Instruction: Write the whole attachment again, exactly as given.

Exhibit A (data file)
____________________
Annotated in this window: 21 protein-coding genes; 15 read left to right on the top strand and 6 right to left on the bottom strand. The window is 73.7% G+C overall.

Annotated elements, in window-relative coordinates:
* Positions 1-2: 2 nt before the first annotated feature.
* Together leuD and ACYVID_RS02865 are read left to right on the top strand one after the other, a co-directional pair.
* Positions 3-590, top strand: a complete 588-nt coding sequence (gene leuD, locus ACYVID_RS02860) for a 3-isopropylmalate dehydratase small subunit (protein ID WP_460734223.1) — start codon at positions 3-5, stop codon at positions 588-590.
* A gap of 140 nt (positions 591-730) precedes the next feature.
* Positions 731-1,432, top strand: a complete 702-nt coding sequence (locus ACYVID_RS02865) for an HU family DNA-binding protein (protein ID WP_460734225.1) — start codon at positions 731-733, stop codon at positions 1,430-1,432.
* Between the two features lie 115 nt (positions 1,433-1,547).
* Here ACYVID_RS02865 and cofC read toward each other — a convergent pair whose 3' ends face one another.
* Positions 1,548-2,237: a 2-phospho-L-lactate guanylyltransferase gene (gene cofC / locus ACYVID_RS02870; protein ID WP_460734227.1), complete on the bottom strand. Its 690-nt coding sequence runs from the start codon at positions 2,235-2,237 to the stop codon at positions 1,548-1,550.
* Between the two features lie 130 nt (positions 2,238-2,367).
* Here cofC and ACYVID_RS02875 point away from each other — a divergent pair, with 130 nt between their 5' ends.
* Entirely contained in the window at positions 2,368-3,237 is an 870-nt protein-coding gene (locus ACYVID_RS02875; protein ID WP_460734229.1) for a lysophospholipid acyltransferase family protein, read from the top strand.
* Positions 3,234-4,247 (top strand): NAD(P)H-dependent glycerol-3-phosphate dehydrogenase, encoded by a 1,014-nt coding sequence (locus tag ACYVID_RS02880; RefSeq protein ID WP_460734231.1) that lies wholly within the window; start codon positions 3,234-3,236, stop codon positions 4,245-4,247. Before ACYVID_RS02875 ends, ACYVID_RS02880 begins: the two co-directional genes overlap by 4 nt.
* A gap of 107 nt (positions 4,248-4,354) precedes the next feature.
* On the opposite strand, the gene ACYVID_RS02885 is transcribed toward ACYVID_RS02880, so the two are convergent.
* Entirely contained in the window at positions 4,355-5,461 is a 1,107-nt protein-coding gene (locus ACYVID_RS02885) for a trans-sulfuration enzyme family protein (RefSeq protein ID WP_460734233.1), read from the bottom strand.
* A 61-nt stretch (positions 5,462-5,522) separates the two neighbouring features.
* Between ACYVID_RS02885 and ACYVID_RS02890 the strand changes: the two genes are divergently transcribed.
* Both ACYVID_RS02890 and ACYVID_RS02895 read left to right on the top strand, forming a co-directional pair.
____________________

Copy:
Annotated in this window: 21 protein-coding genes; 15 read left to right on the top strand and 6 right to left on the bottom strand. The window is 73.7% G+C overall.

Annotated elements, in window-relative coordinates:
* Positions 1-2: 2 nt before the first annotated feature.
* Together leuD and ACYVID_RS02865 are read left to right on the top strand one after the other, a co-directional pair.
* Positions 3-590, top strand: a complete 588-nt coding sequence (gene leuD, locus ACYVID_RS02860) for a 3-isopropylmalate dehydratase small subunit (protein ID WP_460734223.1) — start codon at positions 3-5, stop codon at positions 588-590.
* A gap of 140 nt (positions 591-730) precedes the next feature.
* Positions 731-1,432, top strand: a complete 702-nt coding sequence (locus ACYVID_RS02865) for an HU family DNA-binding protein (protein ID WP_460734225.1) — start codon at positions 731-733, stop codon at positions 1,430-1,432.
* Between the two features lie 115 nt (positions 1,433-1,547).
* Here ACYVID_RS02865 and cofC read toward each other — a convergent pair whose 3' ends face one another.
* Positions 1,548-2,237: a 2-phospho-L-lactate guanylyltransferase gene (gene cofC / locus ACYVID_RS02870; protein ID WP_460734227.1), complete on the bottom strand. Its 690-nt coding sequence runs from the start codon at positions 2,235-2,237 to the stop codon at positions 1,548-1,550.
* Between the two features lie 130 nt (positions 2,238-2,367).
* Here cofC and ACYVID_RS02875 point away from each other — a divergent pair, with 130 nt between their 5' ends.
* Entirely contained in the window at positions 2,368-3,237 is an 870-nt protein-coding gene (locus ACYVID_RS02875; protein ID WP_460734229.1) for a lysophospholipid acyltransferase family protein, read from the top strand.
* Positions 3,234-4,247 (top strand): NAD(P)H-dependent glycerol-3-phosphate dehydrogenase, encoded by a 1,014-nt coding sequence (locus tag ACYVID_RS02880; RefSeq protein ID WP_460734231.1) that lies wholly within the window; start codon positions 3,234-3,236, stop codon positions 4,245-4,247. Before ACYVID_RS02875 ends, ACYVID_RS02880 begins: the two co-directional genes overlap by 4 nt.
* A gap of 107 nt (positions 4,248-4,354) precedes the next feature.
* On the opposite strand, the gene ACYVID_RS02885 is transcribed toward ACYVID_RS02880, so the two are convergent.
* Entirely contained in the window at positions 4,355-5,461 is a 1,107-nt protein-coding gene (locus ACYVID_RS02885) for a trans-sulfuration enzyme family protein (RefSeq protein ID WP_460734233.1), read from the bottom strand.
* A 61-nt stretch (positions 5,462-5,522) separates the two neighbouring features.
* Between ACYVID_RS02885 and ACYVID_RS02890 the strand changes: the two genes are divergently transcribed.
* Both ACYVID_RS02890 and ACYVID_RS02895 read left to right on the top strand, forming a co-directional pair.